Monday, August 24, 2009

"That Guy Stole My Market Manipulation Software!"

Today's Leeroy is more refreshing in ways. Sergey Aleynikov, former Goldman Sachs employee was arrested on suspicion of stealing software used for millisecond trading.
At a bail hearing three days later, a federal prosecutor asked that Mr. Aleynikov be held without bond because the code could be used to “unfairly manipulate” stock prices. ~ New York Times
As opposed to arresting Goldman Sachs for probably using the software to make billions of dollars? I sincerely hope that someone makes the connection between the theft and who it was stolen from. We might be seeing a test case so to speak since this is likley the first time any prosecutor has had their hands on such software.
Until the late 1990s, big investors bought and sold large blocks of shares through securities firms like Morgan Stanley. But in the last decade, the profits from making big trades have vanished, so investment banks have become reluctant to take such risks. ~ New York Times
Recall what I wrote in an earlier post regarding the large spike in volume after 2000 and the formation of a down megatrend for most of this decade:
Computer trading started in the 80's and was driven simply by the emergence of the technology. What could have lead to the need for so much more trading activity? Let's say you're a major fund manager and you realize that the megatrend has meat in it and that investing long isn't going to pay well. What do you do? Play volume, derivatives, arbitrage, and market smoke and mirrors to take advantage of every move that occurs in the relative market stagnation.

Notice that the volume was about a billion shares per day and was fairly consistent over the last decade. Notice how it started directly coincident with the tech crunch. No, this isn't a conspiracy theory. Don't read into this line of thought too much, but I will go ahead and suggest that there was a recognized need for large trading establishments and hedge funds to generate profit from trading in the relative shortage of investable stocks.

What makes this line of thinking consistent is that the trading activity didn't continue to grow, suggesting that market fees and other limitations put a hard cap on how much profit could be squeezed out of this type of trading. Or perhaps there is an overlay of two conflicting trends. Either way, the volume spike and subsequent stagnation starting in 2000 is a little curious and I'll get back to this before the end of summer. ~ from Falling Off the Blade
Looks like I'm not the only one who suspects that the down megatrend was widely recognized by a lot of large trading firms, driving a huge spike in adoption of electronic trading systems for price manipulation and market-making at ludicrous speed.

I'll keep watching, but I suspect that the derivitives bubble was a lot more well known than a lot of people want to admit. If I dig back far enough into my own posts on a trading forum a few years ago, theres a post regarding the slow down in home sales likely cascading into increased mortgage defaults. At the time it was rather clear to see the lack of real health in the housing market. After a few years of near zero interest rates, home lenders had litterally sprouted like kudzu, and people were buying into the market because the market was strong.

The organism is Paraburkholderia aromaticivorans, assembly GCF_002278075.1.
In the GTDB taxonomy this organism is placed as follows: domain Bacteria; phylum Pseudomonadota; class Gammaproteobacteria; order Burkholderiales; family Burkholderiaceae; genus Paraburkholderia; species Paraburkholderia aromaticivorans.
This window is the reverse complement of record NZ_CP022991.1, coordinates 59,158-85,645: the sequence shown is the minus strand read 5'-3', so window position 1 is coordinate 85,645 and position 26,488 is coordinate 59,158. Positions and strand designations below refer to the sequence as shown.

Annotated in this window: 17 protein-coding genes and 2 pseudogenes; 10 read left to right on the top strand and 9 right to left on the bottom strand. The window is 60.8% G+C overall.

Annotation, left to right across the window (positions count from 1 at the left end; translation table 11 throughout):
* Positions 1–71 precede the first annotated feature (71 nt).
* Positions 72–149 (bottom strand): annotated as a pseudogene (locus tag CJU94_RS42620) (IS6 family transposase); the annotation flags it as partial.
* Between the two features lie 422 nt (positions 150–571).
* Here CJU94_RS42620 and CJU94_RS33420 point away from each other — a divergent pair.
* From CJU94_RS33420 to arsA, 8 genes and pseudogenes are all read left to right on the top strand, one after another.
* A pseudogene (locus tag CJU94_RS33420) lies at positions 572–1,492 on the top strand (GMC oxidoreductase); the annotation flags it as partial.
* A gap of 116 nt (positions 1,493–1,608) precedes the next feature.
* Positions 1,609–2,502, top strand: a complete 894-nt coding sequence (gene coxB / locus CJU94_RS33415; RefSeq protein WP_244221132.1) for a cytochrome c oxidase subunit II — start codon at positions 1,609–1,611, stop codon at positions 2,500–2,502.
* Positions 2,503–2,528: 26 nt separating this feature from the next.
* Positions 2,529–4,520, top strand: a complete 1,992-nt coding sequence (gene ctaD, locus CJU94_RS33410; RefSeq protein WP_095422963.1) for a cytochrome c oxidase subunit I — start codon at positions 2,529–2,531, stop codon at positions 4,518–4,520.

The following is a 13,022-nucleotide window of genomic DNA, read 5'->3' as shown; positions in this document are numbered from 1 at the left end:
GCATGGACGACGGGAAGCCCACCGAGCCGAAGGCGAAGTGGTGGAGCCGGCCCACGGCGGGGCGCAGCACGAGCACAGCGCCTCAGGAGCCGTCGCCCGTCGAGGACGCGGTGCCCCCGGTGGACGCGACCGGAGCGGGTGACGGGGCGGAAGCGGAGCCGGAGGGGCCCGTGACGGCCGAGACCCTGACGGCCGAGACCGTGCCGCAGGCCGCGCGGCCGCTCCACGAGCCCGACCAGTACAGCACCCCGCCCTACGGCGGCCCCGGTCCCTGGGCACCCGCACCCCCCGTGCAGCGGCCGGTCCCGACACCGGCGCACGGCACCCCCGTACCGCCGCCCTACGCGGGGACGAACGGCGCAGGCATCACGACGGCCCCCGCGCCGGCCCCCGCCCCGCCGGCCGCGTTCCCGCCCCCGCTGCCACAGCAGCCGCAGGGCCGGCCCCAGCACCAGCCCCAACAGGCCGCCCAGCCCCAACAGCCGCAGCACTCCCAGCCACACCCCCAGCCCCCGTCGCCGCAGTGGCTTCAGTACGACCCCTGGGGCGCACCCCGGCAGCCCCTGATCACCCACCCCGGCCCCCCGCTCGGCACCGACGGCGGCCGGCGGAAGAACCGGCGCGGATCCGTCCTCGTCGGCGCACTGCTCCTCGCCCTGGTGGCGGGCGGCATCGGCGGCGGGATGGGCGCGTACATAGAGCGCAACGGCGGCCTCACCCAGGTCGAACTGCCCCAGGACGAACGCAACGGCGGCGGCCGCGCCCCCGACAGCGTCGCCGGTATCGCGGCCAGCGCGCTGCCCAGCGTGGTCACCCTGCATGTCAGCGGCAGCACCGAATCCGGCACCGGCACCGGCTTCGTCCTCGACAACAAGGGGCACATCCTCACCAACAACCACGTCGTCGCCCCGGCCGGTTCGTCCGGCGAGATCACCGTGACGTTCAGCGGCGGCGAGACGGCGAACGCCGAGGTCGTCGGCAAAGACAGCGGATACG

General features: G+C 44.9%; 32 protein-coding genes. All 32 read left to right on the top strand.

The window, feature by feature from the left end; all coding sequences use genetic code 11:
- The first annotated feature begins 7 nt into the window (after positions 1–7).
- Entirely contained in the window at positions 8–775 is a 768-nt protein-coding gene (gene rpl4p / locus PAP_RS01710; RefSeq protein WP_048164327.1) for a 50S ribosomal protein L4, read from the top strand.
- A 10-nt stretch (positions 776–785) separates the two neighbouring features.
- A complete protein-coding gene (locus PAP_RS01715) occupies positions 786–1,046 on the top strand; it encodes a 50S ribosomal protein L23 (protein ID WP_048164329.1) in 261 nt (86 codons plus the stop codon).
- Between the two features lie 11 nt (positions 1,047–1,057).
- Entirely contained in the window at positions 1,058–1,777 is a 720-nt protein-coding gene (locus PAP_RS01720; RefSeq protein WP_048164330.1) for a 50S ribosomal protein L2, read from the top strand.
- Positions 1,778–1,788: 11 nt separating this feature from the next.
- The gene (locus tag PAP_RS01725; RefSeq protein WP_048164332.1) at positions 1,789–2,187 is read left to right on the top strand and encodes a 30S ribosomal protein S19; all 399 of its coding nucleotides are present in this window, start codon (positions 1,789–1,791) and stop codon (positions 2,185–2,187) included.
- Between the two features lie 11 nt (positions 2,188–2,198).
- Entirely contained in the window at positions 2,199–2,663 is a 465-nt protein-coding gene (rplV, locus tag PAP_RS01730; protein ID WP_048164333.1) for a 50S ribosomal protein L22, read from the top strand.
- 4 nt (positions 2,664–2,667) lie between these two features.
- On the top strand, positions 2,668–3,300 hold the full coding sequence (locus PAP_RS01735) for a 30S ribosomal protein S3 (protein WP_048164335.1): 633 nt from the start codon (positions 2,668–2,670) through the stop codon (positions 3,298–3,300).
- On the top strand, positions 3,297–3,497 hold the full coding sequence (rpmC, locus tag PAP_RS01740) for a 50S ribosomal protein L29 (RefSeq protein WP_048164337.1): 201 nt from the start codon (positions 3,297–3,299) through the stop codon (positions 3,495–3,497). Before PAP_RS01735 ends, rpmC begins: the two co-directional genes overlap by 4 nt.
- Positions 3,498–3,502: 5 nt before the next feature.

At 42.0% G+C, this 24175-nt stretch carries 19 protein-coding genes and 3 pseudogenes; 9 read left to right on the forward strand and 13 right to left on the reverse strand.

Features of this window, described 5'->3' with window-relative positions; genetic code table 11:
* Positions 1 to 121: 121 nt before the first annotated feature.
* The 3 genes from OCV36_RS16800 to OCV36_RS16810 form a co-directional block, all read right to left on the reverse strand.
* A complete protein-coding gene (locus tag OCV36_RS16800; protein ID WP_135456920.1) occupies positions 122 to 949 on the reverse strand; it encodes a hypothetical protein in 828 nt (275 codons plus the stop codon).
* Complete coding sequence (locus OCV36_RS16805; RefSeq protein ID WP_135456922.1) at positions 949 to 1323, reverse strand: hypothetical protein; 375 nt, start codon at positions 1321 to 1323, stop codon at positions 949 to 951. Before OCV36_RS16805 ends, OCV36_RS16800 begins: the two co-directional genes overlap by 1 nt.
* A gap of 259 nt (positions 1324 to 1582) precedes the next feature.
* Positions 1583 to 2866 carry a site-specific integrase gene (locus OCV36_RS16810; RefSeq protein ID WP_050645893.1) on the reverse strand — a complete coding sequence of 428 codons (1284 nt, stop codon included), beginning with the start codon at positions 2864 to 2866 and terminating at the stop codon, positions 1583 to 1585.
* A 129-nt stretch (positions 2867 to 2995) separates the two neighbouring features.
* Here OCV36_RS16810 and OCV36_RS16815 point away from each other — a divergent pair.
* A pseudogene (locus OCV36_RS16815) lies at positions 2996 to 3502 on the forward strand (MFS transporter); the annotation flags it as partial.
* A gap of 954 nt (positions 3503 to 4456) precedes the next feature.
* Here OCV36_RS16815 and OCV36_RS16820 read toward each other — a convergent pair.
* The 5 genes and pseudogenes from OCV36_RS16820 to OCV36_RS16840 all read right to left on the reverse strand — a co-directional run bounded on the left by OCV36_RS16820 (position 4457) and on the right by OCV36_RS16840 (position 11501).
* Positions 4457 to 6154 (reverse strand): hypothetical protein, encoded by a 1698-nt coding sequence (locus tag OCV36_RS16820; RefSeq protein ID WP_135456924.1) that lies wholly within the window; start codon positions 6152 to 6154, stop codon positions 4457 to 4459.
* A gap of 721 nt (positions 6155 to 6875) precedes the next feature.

Be it known, home buyers are not nearly as smart as equity market investors. They will not recognize that what goes up can also come down. I had never seen a real-estate bubble, and it really didn't factor into my projections that the housing bubble and derivitives bubble could actually fuel an equity bubble taking the Dow to 14k. Thus here we are with tons of defaulted mortgages and a Dow 9k. I remember a commercial with a computer generated bull and bear. The bear gave his stereotypically gloomy estimates. They actually came true.

Update: After thinking about this a little more, I see the potential for something larger. The prosecuter looks at the code and finds evidence of techniques that are clearly designed to manipulate trading feedback. The code is used to press charges against Aleynikov and subpoena more code from Sachs. The code that is obtained from Sachs leads to charges and more subpoenas against Sachs. In a plea bargain, Aleynikov testifies against Sachs as the lead witness. Aleynikov took the code knowing that Sachs would have to chase him out of the alley and into the open.

By chasing him, Sachs might end up costing themselves more than having let him go. The interesting part is if Sachs thinks that protecting their code was more valuable than anything they will lose by chasing Aleynikov. Depending on how this unfolds, it could draw enough scrutiny onto big trading firms and hedge funds to get serious investigation into the practices as a whole, and given how unpopular the bailout was, congress will be ready to throw a lot of ink at the SEC and markets in general. Right now Wall Street is the Afghanistan of 2001.

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